CLEVELAND — There was a lot the Rays did to try to win Tuesday's rain-delayed game against the Indians, rallying three times to even the score.
But they did even more to lose it, from a rough start by Ohio native Andy Sonnanstine to a worse ending, Kyle Farnsworth walking Michael Brantley to force in the winning run in the ninth to seal the 5-4 walkoff walk defeat.
That was the season-high 11th walk for the Rays, who also made defensive miscues that allowed two runs to score in the sixth and missed several signs.
"Too many walks. And we made some mistakes that we can't make, also," manager Joe Maddon said. "They scored three runs — one on a passed ball, one on a bases-loaded walk and one where we failed to cover second. So out of the five runs they scored, three we kind of gave to them. And that's not our game."
The loss dropped the Rays to 20-15 and out of first place and snapped their team record-matching eight-game road winning streak.
The final inning didn't start well, as Joel Peralta walked Shin-Soo Choo on four straight balls then fell behind Carlos Santana, who eventually singled, sending Choo to third.
Maddon tried to manage the Rays out of the mess, intentionally walking Travis Hafner to load the bases then bringing in Elliot Johnson to switch to the five-man infield. They got one out when Reid Brignac made a leaping stab and fired home.
But Farnsworth went from 0-and-2 on Brantley to a full count to walking off the mound in defeat, allowing his first walk of the season to the 48th batter he faced.
"It was a fastball, and I threw it in the dirt," said Farnsworth. "It's just one of those things. You just got to hang with 'em."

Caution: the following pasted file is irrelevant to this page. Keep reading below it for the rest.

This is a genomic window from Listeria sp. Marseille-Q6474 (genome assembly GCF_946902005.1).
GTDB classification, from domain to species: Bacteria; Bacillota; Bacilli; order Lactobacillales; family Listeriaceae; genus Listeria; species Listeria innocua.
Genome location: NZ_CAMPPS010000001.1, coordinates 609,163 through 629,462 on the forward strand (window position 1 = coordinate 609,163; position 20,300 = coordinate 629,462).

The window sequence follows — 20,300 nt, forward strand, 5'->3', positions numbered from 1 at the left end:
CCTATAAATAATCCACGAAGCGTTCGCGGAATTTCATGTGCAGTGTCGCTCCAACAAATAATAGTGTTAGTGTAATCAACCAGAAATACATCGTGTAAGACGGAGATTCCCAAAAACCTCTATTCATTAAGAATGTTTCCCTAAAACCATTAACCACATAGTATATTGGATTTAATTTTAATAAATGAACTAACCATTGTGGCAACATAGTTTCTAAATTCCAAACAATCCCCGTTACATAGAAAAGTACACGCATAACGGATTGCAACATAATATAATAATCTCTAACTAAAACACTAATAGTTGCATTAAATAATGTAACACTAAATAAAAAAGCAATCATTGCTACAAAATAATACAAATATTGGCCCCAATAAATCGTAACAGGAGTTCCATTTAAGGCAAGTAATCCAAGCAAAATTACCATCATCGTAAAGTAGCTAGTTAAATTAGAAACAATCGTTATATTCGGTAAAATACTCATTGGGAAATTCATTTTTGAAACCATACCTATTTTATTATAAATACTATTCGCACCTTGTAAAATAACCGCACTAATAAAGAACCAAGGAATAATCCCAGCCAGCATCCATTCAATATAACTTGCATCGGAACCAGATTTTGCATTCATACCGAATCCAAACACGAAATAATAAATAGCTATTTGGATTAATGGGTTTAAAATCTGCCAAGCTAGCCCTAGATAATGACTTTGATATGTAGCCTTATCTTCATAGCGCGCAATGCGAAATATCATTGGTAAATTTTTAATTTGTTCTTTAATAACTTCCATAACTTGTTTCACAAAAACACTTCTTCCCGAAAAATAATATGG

The game — delayed 1:35 at the start more by the threat than actual rain — went back and forth, the Indians going ahead, the Rays battling to tie and turning three double plays to keep it close.
Grady Sizemore knocked Sonnanstine's third pitch over the rightfield wall. Matt Joyce, who finished the night leading the AL with a .356 average, tied it with an impressive counter shot in the fourth.
Sonnanstine allowed another homer to Brantley, and Joyce tied it again in the sixth, with a double that scored Ben Zobrist.
The Indians went ahead again with two in the sixth as the Rays got a little sloppy. That was after rookie reliever Brandon Gomes loaded the bases on a single and two walks and Juan Cruz knocked down but couldn't hold on to a liner, getting only the force at the plate.
A ground ball up the middle scored one run, as Zobrist grabbed it but Sean Rodriguez, starting at short, couldn't/didn't cover the base in time. "He still would have beat the throw even if I'm on the bag," Rodriguez said. "That's just a tough play."
Another scored on a passed ball by John Jaso, though at least it was somewhat amusing as Cruz's pitch bounced up and knocked a ball out of home plate umpire Dale Scott's bag, and it landed closer to the plate than the one Jaso chased after.
But the Rays came back and tied it again. Kelly Shoppach delivered one run on a pinch-hit single, and Evan Longoria tied it with a homer in the eighth.
Sonnanstine, making his first start in place of injured Jeff Niemann, didn't last as long as the weather delay, working only 31/3 innings, primarily because he walked five (the third straight Rays starter to do so), allowing two runs on four hits while throwing 68 pitches. He was fortunate that was all the damage, as the Rays turned a double play to get him out of further trouble in the first, and Travis Hafner was just foul on a drive that would have been a three-run homer in the third.
Maddon said the lack of command was his biggest issue: "It looked like he had his normal stuff, just not throwing it where he wanetd to.''
"I don't think the rain delay helped, but the command needs to be better,'' Sonnanstine said. "Other than the walks I felt like I competed in some tough situations and was happy about that.''
Sonnanstine grew up less than an hour from Cleveland but probably should keep his return visits social, as he is now 0-3 with a 9.68 ERA in four starts here.
"It's very frustrating," he said. "I'd like very much to perform well in front of family and friends and a lot of people who have touched my life and helped me get to where I am today. It's very frustrating.''
Marc Topkin can be reached at email@example.com.